During a recent conversation with an entrepreneur in the food sector – I was intrigued by the entrepreneur’s firm belief in what he was trying to do. Just like all other entrepreneurs he seemed to have his undeniable logic in place. Here is the essence of it.
Food businesses probably experience the largest failure rate. While all of them had a strong economic sense underlying the business, most did not build a brand. He felt that this could be a primary reason for failure. If people don’t recognise the brand and return to enjoy the food, there can be no business. Hence economics of making surplus should come only after having established a trusted brand. He felt that this was important. So, he has gone about building the brand first – a fairly well recognized name in the local market. He is about two years in the business and is approaching break-even only now. But because his brand is fairly well recognised and has a high return rate amongst customers – he feels its only a question of time before he starts reaping the fruits of his efforts and belief. In fact he is almost on the verge of raising money as well. He hopes to use the money to expand his small but well recognised brand.
While his logic seemed in place, what got me thinking was his strong message that food businesses must build a brand before building the business. Is this really true? What did he mean by the brand? He said – a promise. He said – consistent delivery of services. He said – trust. He said – great experience. I think they are all right. His logic therefore seems very well placed. He said, ‘If I can win customers first and keep them coming back for my food, it is fairly easy to start making money. But if I focus on making profits and breaking even quickly – sustaining the food business seems an unsurmountable challenge.’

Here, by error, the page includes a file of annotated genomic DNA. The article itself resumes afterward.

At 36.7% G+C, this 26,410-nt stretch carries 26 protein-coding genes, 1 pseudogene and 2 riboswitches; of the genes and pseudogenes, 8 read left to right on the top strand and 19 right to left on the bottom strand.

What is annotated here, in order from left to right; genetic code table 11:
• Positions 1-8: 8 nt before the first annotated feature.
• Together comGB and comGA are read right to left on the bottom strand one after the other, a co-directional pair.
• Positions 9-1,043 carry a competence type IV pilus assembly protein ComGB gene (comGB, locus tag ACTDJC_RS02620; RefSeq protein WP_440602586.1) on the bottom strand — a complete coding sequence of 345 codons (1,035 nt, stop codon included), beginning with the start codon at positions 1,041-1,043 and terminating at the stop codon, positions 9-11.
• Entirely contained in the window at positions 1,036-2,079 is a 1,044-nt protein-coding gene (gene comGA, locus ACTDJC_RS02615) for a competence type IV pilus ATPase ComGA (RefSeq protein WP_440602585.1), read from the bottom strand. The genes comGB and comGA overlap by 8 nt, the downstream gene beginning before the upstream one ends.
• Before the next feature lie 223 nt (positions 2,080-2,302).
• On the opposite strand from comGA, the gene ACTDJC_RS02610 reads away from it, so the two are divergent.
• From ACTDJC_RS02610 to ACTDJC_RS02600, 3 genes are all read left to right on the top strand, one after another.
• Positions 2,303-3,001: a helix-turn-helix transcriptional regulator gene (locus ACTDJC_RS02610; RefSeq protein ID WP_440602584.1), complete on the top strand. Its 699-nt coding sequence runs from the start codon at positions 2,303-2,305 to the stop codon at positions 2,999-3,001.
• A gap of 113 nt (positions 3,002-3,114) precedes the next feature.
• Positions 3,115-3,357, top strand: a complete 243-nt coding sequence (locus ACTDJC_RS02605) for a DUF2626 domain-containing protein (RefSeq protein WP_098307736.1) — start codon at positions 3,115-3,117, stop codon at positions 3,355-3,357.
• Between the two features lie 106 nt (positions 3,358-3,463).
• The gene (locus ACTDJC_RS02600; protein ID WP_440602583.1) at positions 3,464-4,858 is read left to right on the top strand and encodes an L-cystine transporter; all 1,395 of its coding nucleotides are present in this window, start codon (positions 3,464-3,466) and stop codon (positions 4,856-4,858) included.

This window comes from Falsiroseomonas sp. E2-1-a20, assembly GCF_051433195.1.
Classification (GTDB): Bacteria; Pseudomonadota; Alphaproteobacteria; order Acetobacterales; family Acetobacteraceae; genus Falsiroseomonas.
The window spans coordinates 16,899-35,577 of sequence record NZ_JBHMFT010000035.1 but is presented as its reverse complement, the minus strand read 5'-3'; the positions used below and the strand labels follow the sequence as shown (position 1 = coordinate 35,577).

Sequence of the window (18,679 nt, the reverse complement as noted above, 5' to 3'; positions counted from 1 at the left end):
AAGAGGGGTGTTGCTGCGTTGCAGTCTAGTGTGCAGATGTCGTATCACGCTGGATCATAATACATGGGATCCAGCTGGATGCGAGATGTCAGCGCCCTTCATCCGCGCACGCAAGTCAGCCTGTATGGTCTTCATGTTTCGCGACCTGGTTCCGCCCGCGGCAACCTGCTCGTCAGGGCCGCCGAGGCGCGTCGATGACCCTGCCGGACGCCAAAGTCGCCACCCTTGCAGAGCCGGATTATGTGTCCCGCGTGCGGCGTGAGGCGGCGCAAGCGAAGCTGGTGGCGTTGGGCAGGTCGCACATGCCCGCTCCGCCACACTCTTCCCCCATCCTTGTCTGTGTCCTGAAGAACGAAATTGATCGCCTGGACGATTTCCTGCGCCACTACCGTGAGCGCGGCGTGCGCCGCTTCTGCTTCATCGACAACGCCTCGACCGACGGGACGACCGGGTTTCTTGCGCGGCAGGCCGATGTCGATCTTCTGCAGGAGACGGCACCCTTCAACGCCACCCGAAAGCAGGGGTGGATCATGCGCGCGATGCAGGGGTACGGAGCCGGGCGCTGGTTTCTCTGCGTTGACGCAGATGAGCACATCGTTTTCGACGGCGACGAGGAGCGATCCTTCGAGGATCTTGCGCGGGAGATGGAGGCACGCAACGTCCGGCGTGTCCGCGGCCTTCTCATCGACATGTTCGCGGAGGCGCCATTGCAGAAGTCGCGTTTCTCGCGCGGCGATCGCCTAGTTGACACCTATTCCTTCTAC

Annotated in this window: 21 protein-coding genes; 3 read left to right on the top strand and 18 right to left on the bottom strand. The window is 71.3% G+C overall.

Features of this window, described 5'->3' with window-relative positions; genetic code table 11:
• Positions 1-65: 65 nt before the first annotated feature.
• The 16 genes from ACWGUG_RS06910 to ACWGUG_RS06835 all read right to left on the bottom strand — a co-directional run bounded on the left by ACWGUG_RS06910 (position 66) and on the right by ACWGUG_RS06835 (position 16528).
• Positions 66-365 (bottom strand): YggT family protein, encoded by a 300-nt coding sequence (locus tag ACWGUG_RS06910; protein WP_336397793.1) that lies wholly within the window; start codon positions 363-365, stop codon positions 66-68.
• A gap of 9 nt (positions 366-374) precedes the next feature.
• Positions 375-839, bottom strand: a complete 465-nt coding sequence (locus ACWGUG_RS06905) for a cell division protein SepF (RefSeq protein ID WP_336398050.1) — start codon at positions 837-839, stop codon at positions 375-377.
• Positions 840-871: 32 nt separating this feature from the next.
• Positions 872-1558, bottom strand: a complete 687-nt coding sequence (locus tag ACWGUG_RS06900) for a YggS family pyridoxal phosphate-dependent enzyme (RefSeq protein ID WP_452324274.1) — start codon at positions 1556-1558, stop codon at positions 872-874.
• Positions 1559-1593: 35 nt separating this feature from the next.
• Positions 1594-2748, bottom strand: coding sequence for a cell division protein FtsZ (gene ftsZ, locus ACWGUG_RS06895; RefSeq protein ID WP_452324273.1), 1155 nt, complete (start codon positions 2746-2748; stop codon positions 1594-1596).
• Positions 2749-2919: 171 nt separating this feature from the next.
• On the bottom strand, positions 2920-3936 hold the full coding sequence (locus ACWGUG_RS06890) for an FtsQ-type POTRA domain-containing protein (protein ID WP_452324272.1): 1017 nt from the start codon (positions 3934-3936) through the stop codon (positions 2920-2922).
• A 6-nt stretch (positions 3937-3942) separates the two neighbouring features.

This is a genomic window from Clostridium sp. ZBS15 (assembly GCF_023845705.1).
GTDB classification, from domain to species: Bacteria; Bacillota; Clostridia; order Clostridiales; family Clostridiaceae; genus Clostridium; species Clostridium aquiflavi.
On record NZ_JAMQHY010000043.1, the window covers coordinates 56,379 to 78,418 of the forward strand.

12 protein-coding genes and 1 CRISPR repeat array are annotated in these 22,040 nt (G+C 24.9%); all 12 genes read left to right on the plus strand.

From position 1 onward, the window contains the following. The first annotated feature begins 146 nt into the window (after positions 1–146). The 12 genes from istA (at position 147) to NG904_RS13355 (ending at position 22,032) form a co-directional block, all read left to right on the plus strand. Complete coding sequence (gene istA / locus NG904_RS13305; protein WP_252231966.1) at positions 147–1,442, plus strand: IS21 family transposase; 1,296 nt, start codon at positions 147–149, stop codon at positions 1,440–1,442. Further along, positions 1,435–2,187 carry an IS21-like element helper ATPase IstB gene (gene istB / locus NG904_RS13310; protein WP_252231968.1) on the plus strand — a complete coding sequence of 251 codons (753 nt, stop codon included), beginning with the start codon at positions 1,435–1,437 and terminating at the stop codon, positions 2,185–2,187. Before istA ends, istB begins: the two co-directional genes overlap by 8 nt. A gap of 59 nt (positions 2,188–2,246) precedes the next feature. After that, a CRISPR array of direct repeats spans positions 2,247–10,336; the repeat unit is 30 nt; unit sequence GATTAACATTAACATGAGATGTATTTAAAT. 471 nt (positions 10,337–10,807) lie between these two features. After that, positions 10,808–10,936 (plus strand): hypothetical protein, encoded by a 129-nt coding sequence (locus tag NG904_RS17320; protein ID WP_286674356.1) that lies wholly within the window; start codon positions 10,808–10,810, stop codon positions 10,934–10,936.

The reason for sharing this message here is because many times when we teach entrepreneurship in class, we attempt to make building enterprises a rational process. Probably this is yet another example of why it may not be true. But the entrepreneur was also humble enough to accept that learning the tools and techniques from books and classes is what gave him the confidence and kept him sane through the tough times. His key to sustaining and thriving is – read one hour everyday.
Knowledge is important. How you acquire it is immaterial. Isn’t that wisdom?